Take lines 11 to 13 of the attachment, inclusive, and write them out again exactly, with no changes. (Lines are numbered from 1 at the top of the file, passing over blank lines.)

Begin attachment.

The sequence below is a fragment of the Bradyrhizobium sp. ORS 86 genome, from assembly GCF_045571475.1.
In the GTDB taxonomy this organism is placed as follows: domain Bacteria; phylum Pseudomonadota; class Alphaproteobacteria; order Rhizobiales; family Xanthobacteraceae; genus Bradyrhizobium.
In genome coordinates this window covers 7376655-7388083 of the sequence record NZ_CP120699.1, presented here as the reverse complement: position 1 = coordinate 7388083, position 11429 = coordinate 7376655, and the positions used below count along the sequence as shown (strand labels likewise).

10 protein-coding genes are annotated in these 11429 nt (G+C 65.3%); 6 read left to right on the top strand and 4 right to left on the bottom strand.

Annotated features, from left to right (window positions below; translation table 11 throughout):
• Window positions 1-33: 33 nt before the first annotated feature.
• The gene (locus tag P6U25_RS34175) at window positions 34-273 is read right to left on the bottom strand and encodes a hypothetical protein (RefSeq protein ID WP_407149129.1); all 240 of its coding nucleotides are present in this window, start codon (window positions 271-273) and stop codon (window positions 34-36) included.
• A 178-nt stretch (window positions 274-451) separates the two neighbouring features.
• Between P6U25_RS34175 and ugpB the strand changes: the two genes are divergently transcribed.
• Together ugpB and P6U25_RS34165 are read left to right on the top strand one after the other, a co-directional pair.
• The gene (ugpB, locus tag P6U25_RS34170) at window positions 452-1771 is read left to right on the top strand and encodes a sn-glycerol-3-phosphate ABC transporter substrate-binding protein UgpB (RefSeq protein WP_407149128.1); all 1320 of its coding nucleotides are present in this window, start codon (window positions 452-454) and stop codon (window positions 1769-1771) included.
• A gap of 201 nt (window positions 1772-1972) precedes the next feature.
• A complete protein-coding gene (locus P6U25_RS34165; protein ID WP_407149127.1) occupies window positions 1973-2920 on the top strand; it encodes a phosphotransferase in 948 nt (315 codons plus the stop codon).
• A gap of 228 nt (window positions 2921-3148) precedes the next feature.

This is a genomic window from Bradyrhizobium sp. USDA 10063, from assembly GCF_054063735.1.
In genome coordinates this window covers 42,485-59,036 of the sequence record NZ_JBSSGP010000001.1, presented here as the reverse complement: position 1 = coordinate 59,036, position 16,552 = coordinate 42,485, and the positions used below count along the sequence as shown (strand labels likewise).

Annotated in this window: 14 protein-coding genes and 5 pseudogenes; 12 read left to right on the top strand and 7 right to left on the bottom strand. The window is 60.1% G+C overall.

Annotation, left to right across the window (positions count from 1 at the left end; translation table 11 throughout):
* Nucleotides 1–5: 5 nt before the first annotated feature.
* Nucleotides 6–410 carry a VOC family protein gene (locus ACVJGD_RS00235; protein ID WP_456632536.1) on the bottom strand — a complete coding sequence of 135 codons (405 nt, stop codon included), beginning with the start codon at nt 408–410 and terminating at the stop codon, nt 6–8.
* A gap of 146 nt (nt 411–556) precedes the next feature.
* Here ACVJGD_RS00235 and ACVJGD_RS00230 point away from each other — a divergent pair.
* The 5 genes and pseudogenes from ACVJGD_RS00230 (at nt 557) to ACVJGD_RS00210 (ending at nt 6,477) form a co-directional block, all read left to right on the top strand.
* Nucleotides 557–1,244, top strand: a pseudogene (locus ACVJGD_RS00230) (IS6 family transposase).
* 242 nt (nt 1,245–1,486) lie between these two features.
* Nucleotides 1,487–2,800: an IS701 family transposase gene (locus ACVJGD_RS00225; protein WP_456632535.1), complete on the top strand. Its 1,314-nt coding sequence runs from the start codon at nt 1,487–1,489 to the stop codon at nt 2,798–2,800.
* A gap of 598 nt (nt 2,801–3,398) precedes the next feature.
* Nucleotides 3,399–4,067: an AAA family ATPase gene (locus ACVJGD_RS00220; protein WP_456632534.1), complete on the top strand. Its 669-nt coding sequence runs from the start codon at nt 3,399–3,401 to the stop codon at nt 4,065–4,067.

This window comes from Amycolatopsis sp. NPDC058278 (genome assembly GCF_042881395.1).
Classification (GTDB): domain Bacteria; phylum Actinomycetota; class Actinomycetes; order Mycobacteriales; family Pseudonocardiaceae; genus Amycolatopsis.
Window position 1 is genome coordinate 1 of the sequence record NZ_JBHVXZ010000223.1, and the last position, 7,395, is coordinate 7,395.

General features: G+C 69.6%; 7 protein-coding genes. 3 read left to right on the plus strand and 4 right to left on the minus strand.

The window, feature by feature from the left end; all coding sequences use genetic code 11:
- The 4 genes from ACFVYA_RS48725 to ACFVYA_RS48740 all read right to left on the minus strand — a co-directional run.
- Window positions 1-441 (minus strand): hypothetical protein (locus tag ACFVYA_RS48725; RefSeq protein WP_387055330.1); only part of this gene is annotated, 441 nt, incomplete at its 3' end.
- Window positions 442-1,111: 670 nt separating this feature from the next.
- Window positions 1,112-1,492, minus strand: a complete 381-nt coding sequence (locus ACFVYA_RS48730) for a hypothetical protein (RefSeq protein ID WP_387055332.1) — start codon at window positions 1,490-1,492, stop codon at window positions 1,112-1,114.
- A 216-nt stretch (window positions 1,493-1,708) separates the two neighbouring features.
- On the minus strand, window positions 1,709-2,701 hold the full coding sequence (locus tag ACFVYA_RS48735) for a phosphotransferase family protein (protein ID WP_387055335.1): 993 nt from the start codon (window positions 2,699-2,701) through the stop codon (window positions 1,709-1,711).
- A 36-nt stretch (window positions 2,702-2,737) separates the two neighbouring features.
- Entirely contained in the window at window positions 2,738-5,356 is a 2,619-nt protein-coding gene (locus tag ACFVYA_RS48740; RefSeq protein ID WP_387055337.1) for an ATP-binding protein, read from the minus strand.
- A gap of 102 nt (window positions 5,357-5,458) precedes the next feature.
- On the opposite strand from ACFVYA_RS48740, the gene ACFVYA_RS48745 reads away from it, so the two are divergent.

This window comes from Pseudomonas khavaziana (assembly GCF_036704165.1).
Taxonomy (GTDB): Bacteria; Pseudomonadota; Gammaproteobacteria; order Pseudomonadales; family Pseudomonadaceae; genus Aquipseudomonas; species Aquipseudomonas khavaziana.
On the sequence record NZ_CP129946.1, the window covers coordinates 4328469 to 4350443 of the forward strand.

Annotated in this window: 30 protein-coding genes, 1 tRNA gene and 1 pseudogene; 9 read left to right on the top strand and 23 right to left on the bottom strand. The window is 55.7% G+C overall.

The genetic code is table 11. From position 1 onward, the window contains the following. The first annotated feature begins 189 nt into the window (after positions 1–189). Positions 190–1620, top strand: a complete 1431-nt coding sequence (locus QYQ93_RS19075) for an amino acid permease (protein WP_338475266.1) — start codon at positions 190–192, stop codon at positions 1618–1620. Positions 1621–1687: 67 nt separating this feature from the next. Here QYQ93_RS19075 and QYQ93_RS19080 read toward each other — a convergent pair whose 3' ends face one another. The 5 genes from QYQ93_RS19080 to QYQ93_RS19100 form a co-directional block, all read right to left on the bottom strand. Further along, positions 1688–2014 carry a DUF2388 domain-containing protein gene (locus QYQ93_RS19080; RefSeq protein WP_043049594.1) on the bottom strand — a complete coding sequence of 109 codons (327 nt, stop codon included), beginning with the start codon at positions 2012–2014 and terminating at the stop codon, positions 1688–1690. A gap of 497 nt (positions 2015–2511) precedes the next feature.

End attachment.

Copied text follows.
• The gene (ugpB, locus tag P6U25_RS34170) at window positions 452-1771 is read left to right on the top strand and encodes a sn-glycerol-3-phosphate ABC transporter substrate-binding protein UgpB (RefSeq protein WP_407149128.1); all 1320 of its coding nucleotides are present in this window, start codon (window positions 452-454) and stop codon (window positions 1769-1771) included.
• A gap of 201 nt (window positions 1772-1972) precedes the next feature.
• A complete protein-coding gene (locus P6U25_RS34165; protein ID WP_407149127.1) occupies window positions 1973-2920 on the top strand; it encodes a phosphotransferase in 948 nt (315 codons plus the stop codon).